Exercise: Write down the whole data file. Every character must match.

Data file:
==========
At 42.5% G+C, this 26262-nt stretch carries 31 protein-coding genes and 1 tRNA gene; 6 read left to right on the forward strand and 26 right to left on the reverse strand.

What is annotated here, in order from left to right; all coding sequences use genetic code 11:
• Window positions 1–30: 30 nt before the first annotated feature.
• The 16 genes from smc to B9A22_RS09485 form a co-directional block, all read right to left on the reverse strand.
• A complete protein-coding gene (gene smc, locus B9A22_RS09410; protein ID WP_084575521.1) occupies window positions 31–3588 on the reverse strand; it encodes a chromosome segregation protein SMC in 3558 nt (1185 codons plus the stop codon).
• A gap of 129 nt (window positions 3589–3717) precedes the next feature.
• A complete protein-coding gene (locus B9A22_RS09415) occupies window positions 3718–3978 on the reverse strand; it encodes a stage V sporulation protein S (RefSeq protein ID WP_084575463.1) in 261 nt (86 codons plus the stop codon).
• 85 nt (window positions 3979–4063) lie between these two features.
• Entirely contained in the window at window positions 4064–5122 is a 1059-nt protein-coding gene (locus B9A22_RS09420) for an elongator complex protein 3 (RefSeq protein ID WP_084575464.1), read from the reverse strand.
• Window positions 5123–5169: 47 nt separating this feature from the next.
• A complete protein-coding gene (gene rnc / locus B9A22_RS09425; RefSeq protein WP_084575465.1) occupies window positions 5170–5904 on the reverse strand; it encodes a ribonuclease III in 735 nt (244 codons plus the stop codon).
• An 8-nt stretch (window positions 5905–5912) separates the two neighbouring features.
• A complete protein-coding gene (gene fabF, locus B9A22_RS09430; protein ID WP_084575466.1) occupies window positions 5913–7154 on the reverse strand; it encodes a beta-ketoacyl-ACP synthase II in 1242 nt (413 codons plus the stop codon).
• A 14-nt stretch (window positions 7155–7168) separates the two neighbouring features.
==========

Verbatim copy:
At 42.5% G+C, this 26262-nt stretch carries 31 protein-coding genes and 1 tRNA gene; 6 read left to right on the forward strand and 26 right to left on the reverse strand.

What is annotated here, in order from left to right; all coding sequences use genetic code 11:
• Window positions 1–30: 30 nt before the first annotated feature.
• The 16 genes from smc to B9A22_RS09485 form a co-directional block, all read right to left on the reverse strand.
• A complete protein-coding gene (gene smc, locus B9A22_RS09410; protein ID WP_084575521.1) occupies window positions 31–3588 on the reverse strand; it encodes a chromosome segregation protein SMC in 3558 nt (1185 codons plus the stop codon).
• A gap of 129 nt (window positions 3589–3717) precedes the next feature.
• A complete protein-coding gene (locus B9A22_RS09415) occupies window positions 3718–3978 on the reverse strand; it encodes a stage V sporulation protein S (RefSeq protein ID WP_084575463.1) in 261 nt (86 codons plus the stop codon).
• 85 nt (window positions 3979–4063) lie between these two features.
• Entirely contained in the window at window positions 4064–5122 is a 1059-nt protein-coding gene (locus B9A22_RS09420) for an elongator complex protein 3 (RefSeq protein ID WP_084575464.1), read from the reverse strand.
• Window positions 5123–5169: 47 nt separating this feature from the next.
• A complete protein-coding gene (gene rnc / locus B9A22_RS09425; RefSeq protein WP_084575465.1) occupies window positions 5170–5904 on the reverse strand; it encodes a ribonuclease III in 735 nt (244 codons plus the stop codon).
• An 8-nt stretch (window positions 5905–5912) separates the two neighbouring features.
• A complete protein-coding gene (gene fabF, locus B9A22_RS09430; protein ID WP_084575466.1) occupies window positions 5913–7154 on the reverse strand; it encodes a beta-ketoacyl-ACP synthase II in 1242 nt (413 codons plus the stop codon).
• A 14-nt stretch (window positions 7155–7168) separates the two neighbouring features.